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Science

WHO publishes list of 12 pathogens that pose greatest risk to human health

The list highlights the threat of gram-negative bacteria that have built-in abilities to resist treatment and remain resistant to most antibiotics. The WHO doesn't think authorities are paying enough attention to them.

The World Health Organization (WHO) has published a list of 12 families of bacteria that "pose the greatest threat to human health."

In the report released on Monday, the international body laid out a number of antibiotic-resistant "priority pathogens", ranking them in order of severity to the world from "critical" to "medium."

The announcement's primary goal is to incentivize drug companies that prioritize other diseases and conditions in search of profit, as well as breathe new life in to the WHO/Drugs for Neglected Diseases (DNDi) initiative and other not-for-profit development for antibiotics.

"This list is a new tool to ensure research and development (R&D) responds to urgent public health needs," said Dr Marie-Paule Kieny, assistant director-general for Health Systems and Innovation at WHO. "Antibiotic resistance is growing, and we are fast running out of treatment options. If we leave it to market forces alone, the new antibiotics we most urgently need are not going to be developed in time."

World Health Organization (WHO) - Marie Paule Kieny (Fabrice Coffrini/AFP/Getty Images)

Assistant Director-General for Health Systems and Innovation at WHO, Dr Marie-Paule Kieny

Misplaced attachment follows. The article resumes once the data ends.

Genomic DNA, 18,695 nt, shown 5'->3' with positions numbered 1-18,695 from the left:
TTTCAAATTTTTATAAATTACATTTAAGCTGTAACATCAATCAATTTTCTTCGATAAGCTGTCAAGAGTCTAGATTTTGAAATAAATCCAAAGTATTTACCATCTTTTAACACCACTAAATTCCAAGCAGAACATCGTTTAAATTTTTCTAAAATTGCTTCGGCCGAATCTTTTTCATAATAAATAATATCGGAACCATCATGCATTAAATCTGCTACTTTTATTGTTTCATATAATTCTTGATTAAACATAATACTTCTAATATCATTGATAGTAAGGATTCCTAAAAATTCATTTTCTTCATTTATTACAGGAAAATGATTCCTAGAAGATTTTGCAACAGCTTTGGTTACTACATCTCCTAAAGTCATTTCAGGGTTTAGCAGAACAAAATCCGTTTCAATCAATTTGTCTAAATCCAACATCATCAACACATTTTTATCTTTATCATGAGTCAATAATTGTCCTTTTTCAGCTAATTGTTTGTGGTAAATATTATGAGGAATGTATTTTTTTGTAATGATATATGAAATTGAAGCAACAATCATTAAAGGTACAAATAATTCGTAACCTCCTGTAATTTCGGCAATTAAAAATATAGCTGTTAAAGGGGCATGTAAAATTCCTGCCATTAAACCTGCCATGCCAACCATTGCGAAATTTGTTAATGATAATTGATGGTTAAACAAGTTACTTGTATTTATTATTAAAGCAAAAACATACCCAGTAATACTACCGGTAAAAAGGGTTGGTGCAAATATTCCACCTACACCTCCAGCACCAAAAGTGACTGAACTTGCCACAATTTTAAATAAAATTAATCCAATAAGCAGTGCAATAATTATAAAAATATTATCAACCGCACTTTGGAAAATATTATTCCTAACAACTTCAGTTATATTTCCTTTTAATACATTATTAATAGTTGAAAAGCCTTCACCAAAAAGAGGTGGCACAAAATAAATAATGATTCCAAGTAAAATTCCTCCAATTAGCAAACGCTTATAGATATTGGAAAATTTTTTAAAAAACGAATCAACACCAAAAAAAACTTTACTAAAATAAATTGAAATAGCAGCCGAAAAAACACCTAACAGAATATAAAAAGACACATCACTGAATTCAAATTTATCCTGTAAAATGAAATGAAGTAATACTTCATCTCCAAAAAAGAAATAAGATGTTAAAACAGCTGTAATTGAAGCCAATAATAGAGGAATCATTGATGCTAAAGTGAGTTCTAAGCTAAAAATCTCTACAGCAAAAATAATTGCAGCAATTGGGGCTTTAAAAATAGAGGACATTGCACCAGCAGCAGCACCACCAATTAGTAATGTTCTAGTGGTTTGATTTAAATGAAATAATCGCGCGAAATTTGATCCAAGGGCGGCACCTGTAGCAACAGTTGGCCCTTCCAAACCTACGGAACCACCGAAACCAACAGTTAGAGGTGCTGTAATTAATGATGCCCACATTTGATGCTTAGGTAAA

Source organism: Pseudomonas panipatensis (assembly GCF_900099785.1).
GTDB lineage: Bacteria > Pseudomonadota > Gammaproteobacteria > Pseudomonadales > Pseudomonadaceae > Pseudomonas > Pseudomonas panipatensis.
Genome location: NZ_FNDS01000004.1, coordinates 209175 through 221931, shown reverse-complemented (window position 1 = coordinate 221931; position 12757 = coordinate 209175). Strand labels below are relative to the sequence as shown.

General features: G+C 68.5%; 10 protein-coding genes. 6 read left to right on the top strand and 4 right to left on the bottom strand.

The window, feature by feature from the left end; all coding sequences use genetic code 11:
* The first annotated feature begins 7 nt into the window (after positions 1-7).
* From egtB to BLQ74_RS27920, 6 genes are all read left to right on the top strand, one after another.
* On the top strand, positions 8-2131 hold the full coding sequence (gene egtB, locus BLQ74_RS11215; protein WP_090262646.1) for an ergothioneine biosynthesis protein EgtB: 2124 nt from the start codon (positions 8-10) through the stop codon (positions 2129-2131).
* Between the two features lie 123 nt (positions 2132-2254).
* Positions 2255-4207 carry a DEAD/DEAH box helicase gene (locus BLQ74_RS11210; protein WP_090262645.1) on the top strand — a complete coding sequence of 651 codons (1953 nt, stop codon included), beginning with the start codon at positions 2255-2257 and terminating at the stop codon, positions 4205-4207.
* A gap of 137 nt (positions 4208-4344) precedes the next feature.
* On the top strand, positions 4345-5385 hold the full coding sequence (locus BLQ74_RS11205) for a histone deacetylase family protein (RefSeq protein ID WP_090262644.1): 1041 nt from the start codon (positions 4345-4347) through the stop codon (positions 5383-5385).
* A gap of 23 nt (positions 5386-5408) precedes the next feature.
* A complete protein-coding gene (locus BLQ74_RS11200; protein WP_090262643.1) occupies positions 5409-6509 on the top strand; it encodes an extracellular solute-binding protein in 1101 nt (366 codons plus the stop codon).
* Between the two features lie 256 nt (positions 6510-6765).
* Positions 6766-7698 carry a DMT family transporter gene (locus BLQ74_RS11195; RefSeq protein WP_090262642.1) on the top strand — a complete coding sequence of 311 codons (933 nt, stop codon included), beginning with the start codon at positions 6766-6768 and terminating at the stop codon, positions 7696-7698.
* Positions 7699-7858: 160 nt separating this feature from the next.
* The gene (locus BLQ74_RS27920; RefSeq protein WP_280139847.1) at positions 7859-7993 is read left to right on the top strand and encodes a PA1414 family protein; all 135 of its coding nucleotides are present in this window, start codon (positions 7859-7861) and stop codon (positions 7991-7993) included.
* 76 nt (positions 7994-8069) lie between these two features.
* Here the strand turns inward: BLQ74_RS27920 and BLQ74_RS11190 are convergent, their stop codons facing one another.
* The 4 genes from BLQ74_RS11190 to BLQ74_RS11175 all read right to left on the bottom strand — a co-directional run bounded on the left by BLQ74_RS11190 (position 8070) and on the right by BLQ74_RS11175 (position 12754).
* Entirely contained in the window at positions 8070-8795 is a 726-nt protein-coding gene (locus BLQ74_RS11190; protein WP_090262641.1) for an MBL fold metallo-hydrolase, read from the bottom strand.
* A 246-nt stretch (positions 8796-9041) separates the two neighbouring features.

The report comes just days before G20 health experts meet in Berlin, where they plan to bring attention to the fight against antimicrobial resistance. "We need effective antibiotics for our health systems. We have to take joint action today for a healthier tomorrow," said German Federal Minister of Health, Hermann Gröhe. "WHO's first global priority pathogen list is an important new tool to secure and guide research and development related to new antibiotics."

The 12 pathogens were picked by WHO whilst in Collaboration with the Division of Infectious Diseases at the University of Tübingen. The criteria for ranking and choosing the strains of bacteria were as follows: 

  • how deadly the infections they cause are
  • whether their treatment requires long hospital stays
  • how frequently they are resistant to existing antibiotics when people in communities catch them
  • how easily they spread between animals, from animals to humans, and from person to person
  • whether they can be prevented 
  • how many treatment options remain
  • whether new antibiotics to treat them are already in the R&D pipeline

"New antibiotics targeting this priority list of pathogens will help to reduce deaths due to resistant infections around the world," said Professor Evelina Tacconelli, head of the team at the University of Tübingen. "Waiting any longer will cause further public health problems and dramatically impact on patient care."

WHO priority pathogens list for R&D of new antibiotics

Priority 1: CRITICAL

  • Acinetobacter baumannii, carbapenem-resistant
  • Pseudomonas aeruginosa, carbapenem-resistant
  • Enterobacteriaceae, carbapenem-resistant, ESBL-producing

Priority 2: HIGH

  • Enterococcus faecium, vancomycin-resistant
  • Staphylococcus aureus, methicillin-resistant, vancomycin-intermediate and resistant
  • Helicobacter pylori, clarithromycin-resistant
  • Campylobacter spp., fluoroquinolone-resistant
  • Salmonellae, fluoroquinolone-resistant
  • Neisseria gonorrhoeae, cephalosporin-resistant, fluoroquinolone-resistant

Priority 3: MEDIUM

  • Streptococcus pneumoniae, penicillin-non-susceptible
  • Haemophilus influenzae, ampicillin-resistant
  • Shigella spp., fluoroquinolone-resistant

sb/crl (Reuters, AFPE)